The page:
With chemistry that snapped and popped through the phone line in our interview last week, David Sherman and Nancy Lee did not disappoint in delivering an intimate and relatable experience in their musical play Lost & Found Friday night at the Piccolo Rialto Theatre.
Before you go thinking, oh great, a musical with random breaking into song and rosy stories, stop. First of all, that would have been awesome, too. Second, more importantly, this musical is more like a concert with vignettes that carry the narrative and connect the songs. Plus, they were backed by the incredible and storied musicians of the Stephen Barry Blues Band.
As characters Vic and Trish, the real life couple walked onto the stage, held hands and connected with each other before turning to the audience and beginning the show. It was a peek at something personal and warm, and this feeling remained all night. Sherman and Lee maintain that the play is a fictionalized version of their own love story, but in spite of changed names (and likely some details), much of their performance feels like glimpses into a real developing romance. With battered and bruised hearts, both characters had turned/returned to music in mid-life. After meeting at an open mic night in a small town outside of Montreal, the two begin a personal and musical relationship that calms the storm in their souls and ultimately leads to the creation of Lost & Found.
Was this road to love all sunshine and rainbows? Most certainly not. Vic had trouble letting go of his anger at his sanity-challenged ex. After losing her husband, Tricia was trying to manage a new life for herself, her young adult daughter, and struggled to take care of herself and a downward spiraling Vic. This is the stuff the blues are written about! And they did. Vic sings Bed of Rusty Nails, a sweet sounding melody with lyrics so vengeful and full of loathing that it conveys a quiet, dark and seething anger. I could picture the words being written alone in the dark, fueled by Vic’s (Sherman’s?) favourite blended whiskey. Tricia delivers a plaintive tune about reaching the end of her rope loving and supporting Vic, with lines the like of “…now I’m so damn tired of being in love with you.” Her delivery left no doubt about how she felt.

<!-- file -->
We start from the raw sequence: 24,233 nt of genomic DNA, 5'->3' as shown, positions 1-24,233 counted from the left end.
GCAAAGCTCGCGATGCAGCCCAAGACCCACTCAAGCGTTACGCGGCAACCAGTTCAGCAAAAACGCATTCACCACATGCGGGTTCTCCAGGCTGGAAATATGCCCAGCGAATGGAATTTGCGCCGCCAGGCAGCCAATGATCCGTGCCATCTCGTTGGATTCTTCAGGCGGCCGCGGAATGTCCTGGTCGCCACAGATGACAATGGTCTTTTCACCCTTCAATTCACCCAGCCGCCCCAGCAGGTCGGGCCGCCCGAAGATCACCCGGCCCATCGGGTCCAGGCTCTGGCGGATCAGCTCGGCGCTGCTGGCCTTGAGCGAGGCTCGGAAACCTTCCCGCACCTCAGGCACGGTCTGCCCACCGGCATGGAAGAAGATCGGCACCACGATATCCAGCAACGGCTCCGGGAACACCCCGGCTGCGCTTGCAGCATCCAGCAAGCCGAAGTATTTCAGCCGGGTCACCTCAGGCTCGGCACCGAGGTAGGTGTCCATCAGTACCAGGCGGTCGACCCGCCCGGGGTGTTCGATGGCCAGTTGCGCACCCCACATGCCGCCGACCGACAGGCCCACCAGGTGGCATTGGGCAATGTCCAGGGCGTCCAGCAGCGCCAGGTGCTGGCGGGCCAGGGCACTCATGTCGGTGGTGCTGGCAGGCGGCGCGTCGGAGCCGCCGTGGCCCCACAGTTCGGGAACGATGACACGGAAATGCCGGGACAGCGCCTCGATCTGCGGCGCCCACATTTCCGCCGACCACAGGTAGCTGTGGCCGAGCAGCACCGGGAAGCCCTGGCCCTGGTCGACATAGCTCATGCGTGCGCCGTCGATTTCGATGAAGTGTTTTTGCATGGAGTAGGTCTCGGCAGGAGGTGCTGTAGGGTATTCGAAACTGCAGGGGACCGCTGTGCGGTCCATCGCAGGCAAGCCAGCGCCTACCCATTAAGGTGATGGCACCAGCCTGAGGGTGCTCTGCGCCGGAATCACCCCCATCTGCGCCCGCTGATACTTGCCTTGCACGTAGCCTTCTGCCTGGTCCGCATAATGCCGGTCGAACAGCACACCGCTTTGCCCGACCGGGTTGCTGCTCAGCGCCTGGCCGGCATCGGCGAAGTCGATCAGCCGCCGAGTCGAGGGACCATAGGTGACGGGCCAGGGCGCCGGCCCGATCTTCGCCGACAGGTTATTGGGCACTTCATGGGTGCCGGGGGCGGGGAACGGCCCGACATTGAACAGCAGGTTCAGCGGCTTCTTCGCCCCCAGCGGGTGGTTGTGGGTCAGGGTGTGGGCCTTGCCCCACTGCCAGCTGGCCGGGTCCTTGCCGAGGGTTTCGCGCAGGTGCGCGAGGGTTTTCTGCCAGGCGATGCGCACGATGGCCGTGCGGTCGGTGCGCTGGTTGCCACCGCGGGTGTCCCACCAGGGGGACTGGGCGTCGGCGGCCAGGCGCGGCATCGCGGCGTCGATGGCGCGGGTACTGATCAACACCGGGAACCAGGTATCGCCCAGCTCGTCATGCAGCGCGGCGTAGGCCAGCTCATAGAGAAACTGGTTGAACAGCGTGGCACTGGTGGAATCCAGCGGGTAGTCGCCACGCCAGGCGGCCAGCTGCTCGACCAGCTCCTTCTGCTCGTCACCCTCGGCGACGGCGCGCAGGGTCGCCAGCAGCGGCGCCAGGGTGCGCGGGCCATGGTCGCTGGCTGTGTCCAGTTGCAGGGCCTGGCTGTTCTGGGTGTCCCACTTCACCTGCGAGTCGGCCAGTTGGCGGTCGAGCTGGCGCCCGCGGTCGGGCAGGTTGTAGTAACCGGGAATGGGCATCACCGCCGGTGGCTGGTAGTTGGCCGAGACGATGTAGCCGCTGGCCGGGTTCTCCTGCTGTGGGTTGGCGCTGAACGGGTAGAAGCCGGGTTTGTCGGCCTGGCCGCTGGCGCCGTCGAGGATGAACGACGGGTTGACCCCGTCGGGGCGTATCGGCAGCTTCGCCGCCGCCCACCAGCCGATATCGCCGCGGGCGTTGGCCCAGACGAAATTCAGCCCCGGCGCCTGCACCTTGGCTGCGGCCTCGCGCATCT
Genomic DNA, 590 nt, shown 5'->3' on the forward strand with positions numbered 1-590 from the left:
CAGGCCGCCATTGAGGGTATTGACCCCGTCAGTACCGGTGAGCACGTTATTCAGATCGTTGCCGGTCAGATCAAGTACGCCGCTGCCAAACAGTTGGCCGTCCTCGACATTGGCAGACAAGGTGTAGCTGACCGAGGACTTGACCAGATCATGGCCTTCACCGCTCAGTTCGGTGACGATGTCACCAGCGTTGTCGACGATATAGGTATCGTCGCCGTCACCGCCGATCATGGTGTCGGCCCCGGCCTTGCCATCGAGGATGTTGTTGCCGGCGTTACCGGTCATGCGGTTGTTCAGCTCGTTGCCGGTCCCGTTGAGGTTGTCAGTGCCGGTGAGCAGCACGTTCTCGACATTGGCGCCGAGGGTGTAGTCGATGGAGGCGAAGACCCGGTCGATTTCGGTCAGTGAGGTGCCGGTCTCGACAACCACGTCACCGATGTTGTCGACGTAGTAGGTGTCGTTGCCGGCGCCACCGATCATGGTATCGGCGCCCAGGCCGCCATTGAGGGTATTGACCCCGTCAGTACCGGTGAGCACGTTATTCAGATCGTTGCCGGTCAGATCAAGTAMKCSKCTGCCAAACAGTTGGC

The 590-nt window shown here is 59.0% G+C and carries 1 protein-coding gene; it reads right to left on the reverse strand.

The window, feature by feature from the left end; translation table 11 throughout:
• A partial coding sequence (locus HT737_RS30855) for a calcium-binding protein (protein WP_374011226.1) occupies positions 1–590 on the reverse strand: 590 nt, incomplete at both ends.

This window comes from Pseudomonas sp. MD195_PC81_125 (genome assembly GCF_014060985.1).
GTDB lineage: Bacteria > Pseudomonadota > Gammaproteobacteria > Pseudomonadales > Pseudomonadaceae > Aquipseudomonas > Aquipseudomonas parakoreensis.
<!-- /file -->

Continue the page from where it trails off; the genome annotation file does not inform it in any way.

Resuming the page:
Writing that stood out for me was a scene after the pair had met and were exchanging emails. They “air typed” at one another, and it made for a very cute back and forth that both moved the story along and gave insight into the characters. Grand Marnier Kisses was a sultry song that made me sit up and take notice of both her lyrics and Lee’s chops as a vocalist. It tells of Tricia’s foray into the single life of dating and one night stands after being widowed. I won’t mince words, this is a very sexy song that conveys the desire and longing of a liquored first meeting of lovers.
Lee and Sherman each have their strengths that complement one another well. Lee’s vocals were really fantastic – she emotes, has range and some powerful pipes. The crowd chortled at Sherman’s quips and one liners. Together, they made some lovely harmonies. Was it perfect? No, but maybe a little perfect in it’s imperfection. Is it worth the trip out in this cold for a great date night? Absolutely! If you haven’t been to the resurrected Rialto Theatre yet, this is a great chance to check it out. Make time, make plans.
*A brief post script shout out is warranted to praise Joanna at Phyllo Bar Melina’s next to the theater. Not having eaten and with only 20 minutes to show time, she was very kind and generous to remain open late and make one delicious Melina’s sandwich for me and pizza for my hubby. Thank you so much!
Lost & Found at Piccolo Rialto Theatre (5711 Ave. du Parc) from February 11 to February 21. Wednesday to Saturday at 8 p.m., February 15 and 21 at 2 p.m. $25 reg, $20 students/seniors, $17 groups of 6 +, 2 for 1 Valentine’s Day when purchased in advance, both matinees are Pay-What-You-Can.